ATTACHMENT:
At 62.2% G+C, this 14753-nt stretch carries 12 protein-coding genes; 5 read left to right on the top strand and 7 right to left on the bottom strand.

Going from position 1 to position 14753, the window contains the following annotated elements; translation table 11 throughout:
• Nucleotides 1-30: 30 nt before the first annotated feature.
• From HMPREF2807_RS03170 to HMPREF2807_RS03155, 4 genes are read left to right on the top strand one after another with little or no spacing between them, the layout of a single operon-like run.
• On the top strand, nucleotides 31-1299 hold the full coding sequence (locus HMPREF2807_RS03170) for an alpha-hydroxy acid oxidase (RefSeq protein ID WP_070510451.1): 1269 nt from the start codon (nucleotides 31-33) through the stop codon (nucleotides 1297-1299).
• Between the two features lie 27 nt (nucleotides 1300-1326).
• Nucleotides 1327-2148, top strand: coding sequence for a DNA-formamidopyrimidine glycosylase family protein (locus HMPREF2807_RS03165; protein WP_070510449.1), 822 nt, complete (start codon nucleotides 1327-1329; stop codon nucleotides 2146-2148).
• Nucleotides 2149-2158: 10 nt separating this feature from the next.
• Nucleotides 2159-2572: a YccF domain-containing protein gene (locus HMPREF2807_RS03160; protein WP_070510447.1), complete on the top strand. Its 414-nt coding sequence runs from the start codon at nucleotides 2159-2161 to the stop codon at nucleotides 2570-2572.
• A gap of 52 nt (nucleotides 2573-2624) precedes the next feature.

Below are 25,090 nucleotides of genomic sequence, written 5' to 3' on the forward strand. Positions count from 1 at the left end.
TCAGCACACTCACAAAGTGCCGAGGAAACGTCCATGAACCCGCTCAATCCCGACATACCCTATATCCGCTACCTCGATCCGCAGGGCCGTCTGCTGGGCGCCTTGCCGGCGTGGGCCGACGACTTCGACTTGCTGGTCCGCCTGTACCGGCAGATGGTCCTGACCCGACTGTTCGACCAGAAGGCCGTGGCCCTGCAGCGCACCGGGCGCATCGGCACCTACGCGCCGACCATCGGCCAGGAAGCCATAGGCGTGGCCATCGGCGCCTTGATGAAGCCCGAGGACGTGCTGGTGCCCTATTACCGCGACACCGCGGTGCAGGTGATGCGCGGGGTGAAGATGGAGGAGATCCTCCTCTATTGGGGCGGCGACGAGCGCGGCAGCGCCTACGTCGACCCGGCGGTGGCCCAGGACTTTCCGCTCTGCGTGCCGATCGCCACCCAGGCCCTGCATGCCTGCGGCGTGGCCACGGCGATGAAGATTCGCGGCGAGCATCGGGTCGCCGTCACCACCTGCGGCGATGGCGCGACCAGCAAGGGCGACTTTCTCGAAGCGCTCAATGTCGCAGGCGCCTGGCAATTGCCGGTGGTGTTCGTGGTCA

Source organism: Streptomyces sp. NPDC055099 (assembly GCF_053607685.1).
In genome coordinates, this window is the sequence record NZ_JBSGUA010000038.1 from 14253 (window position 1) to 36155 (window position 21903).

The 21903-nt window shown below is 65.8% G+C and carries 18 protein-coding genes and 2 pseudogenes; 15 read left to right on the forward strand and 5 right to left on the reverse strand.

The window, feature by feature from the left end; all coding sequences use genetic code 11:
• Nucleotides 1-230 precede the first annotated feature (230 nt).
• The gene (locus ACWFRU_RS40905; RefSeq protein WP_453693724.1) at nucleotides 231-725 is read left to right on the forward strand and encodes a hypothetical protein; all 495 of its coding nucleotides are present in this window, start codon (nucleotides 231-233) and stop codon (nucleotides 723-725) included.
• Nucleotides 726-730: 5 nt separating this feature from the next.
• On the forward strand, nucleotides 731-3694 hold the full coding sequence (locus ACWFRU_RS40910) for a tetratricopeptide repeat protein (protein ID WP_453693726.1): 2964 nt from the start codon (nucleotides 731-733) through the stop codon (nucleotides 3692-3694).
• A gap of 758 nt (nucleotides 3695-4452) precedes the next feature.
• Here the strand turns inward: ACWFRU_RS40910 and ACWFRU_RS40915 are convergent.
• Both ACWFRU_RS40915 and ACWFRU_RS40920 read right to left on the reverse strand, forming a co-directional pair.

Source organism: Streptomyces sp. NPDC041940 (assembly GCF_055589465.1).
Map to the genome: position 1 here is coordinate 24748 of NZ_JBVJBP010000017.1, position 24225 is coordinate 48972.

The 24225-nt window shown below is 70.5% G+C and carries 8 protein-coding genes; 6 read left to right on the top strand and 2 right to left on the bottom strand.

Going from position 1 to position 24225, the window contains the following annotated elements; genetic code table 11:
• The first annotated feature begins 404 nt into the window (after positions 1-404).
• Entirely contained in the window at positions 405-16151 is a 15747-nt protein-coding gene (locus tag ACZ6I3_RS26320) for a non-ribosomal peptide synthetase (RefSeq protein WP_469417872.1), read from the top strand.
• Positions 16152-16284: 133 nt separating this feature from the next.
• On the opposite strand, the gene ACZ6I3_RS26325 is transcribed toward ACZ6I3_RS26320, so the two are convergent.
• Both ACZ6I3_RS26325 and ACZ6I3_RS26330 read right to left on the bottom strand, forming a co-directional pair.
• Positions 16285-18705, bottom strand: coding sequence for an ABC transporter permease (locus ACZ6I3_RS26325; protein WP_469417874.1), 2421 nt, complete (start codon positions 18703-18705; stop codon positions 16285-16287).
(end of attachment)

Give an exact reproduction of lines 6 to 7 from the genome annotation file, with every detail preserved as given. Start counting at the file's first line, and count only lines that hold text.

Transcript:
• Between the two features lie 27 nt (nucleotides 1300-1326).
• Nucleotides 1327-2148, top strand: coding sequence for a DNA-formamidopyrimidine glycosylase family protein (locus HMPREF2807_RS03165; protein WP_070510449.1), 822 nt, complete (start codon nucleotides 1327-1329; stop codon nucleotides 2146-2148).